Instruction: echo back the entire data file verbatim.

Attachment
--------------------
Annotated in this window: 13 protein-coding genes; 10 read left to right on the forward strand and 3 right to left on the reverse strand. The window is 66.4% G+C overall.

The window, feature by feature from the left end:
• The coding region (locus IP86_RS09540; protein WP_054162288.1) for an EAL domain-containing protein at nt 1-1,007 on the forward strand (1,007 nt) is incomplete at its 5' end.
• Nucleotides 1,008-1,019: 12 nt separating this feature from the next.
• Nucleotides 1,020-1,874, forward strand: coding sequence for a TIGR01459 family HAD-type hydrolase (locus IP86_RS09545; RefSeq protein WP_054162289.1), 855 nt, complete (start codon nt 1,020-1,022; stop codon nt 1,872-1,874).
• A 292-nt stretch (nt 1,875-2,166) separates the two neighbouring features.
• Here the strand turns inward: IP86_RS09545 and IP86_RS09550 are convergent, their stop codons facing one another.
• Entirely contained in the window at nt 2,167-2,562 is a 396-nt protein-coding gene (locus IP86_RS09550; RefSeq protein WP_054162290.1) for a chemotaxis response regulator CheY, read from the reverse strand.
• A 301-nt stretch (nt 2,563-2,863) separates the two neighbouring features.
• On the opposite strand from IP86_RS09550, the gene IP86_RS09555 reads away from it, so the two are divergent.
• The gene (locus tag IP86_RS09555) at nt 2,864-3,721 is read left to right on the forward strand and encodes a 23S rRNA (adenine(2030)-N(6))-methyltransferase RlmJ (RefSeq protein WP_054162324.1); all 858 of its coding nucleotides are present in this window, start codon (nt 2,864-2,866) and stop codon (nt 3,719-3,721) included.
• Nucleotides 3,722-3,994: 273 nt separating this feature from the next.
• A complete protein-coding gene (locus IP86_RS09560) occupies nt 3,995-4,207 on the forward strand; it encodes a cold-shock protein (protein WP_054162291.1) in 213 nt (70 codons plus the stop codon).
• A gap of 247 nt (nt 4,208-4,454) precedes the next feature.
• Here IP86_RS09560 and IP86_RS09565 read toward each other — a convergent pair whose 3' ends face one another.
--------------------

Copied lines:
Annotated in this window: 13 protein-coding genes; 10 read left to right on the forward strand and 3 right to left on the reverse strand. The window is 66.4% G+C overall.

The window, feature by feature from the left end:
• The coding region (locus IP86_RS09540; protein WP_054162288.1) for an EAL domain-containing protein at nt 1-1,007 on the forward strand (1,007 nt) is incomplete at its 5' end.
• Nucleotides 1,008-1,019: 12 nt separating this feature from the next.
• Nucleotides 1,020-1,874, forward strand: coding sequence for a TIGR01459 family HAD-type hydrolase (locus IP86_RS09545; RefSeq protein WP_054162289.1), 855 nt, complete (start codon nt 1,020-1,022; stop codon nt 1,872-1,874).
• A 292-nt stretch (nt 1,875-2,166) separates the two neighbouring features.
• Here the strand turns inward: IP86_RS09545 and IP86_RS09550 are convergent, their stop codons facing one another.
• Entirely contained in the window at nt 2,167-2,562 is a 396-nt protein-coding gene (locus IP86_RS09550; RefSeq protein WP_054162290.1) for a chemotaxis response regulator CheY, read from the reverse strand.
• A 301-nt stretch (nt 2,563-2,863) separates the two neighbouring features.
• On the opposite strand from IP86_RS09550, the gene IP86_RS09555 reads away from it, so the two are divergent.
• The gene (locus tag IP86_RS09555) at nt 2,864-3,721 is read left to right on the forward strand and encodes a 23S rRNA (adenine(2030)-N(6))-methyltransferase RlmJ (RefSeq protein WP_054162324.1); all 858 of its coding nucleotides are present in this window, start codon (nt 2,864-2,866) and stop codon (nt 3,719-3,721) included.
• Nucleotides 3,722-3,994: 273 nt separating this feature from the next.
• A complete protein-coding gene (locus IP86_RS09560) occupies nt 3,995-4,207 on the forward strand; it encodes a cold-shock protein (protein WP_054162291.1) in 213 nt (70 codons plus the stop codon).
• A gap of 247 nt (nt 4,208-4,454) precedes the next feature.
• Here IP86_RS09560 and IP86_RS09565 read toward each other — a convergent pair whose 3' ends face one another.